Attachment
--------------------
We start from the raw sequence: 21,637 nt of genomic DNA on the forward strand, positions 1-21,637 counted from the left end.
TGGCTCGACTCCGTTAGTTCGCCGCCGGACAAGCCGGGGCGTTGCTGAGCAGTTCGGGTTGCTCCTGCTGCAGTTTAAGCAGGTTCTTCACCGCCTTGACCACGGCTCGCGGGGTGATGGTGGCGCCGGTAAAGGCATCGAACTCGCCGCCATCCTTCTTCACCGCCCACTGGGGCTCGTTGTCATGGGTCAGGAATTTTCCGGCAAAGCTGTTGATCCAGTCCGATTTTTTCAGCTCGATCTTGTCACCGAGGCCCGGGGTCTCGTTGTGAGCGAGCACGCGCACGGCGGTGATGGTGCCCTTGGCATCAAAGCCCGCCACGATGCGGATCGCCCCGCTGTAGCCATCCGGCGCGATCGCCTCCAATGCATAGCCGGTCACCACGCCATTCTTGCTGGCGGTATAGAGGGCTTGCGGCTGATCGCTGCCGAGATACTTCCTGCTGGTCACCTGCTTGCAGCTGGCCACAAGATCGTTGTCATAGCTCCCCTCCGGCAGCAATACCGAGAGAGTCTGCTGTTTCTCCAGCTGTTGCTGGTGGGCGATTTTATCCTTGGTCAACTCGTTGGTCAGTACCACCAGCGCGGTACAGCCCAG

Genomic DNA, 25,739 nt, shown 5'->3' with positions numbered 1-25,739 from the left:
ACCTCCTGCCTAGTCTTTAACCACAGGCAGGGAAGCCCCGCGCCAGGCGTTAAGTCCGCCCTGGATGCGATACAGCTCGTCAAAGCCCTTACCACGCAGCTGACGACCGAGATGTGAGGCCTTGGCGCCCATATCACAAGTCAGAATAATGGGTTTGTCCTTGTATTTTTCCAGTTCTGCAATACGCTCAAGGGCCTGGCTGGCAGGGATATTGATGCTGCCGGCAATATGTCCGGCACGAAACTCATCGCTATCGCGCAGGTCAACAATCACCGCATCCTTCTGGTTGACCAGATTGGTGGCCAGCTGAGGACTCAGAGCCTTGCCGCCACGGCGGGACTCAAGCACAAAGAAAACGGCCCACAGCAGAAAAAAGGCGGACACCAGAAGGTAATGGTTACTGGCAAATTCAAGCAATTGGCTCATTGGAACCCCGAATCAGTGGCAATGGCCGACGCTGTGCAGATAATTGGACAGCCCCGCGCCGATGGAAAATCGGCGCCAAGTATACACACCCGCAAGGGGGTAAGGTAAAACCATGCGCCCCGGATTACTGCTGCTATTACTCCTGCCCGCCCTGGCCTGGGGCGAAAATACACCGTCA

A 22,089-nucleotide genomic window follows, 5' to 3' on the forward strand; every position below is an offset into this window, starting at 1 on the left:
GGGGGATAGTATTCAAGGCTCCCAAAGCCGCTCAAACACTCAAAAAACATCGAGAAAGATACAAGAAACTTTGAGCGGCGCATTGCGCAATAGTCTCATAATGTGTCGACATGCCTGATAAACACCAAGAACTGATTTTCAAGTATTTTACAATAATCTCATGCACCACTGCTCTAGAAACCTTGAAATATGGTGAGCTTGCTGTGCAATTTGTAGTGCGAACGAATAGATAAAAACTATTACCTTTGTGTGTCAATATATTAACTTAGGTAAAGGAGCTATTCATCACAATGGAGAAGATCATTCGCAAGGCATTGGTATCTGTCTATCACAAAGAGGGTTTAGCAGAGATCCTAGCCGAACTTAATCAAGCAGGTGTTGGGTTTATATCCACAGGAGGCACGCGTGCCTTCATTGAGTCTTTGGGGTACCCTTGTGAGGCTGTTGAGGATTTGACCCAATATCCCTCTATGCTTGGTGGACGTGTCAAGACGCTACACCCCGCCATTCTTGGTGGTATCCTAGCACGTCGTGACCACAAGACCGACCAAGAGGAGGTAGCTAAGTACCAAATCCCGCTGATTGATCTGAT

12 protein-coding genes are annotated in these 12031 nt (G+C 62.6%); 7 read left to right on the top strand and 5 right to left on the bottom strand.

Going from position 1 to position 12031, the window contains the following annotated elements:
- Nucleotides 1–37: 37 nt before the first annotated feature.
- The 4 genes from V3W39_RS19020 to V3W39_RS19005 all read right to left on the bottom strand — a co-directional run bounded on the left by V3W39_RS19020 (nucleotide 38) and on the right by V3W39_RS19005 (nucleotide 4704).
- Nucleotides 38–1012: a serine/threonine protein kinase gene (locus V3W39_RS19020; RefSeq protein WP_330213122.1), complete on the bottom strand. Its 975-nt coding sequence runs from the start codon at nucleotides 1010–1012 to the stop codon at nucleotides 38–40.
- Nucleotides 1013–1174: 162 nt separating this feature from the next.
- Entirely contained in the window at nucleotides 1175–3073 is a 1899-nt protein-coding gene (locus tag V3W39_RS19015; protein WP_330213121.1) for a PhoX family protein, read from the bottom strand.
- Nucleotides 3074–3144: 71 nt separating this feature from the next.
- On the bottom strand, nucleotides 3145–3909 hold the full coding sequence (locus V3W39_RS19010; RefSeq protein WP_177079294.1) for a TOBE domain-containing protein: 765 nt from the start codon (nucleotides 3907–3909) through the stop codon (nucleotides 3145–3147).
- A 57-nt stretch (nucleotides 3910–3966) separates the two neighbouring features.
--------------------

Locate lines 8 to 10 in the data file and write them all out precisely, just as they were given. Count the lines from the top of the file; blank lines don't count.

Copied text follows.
Going from position 1 to position 12031, the window contains the following annotated elements:
- Nucleotides 1–37: 37 nt before the first annotated feature.
- The 4 genes from V3W39_RS19020 to V3W39_RS19005 all read right to left on the bottom strand — a co-directional run bounded on the left by V3W39_RS19020 (nucleotide 38) and on the right by V3W39_RS19005 (nucleotide 4704).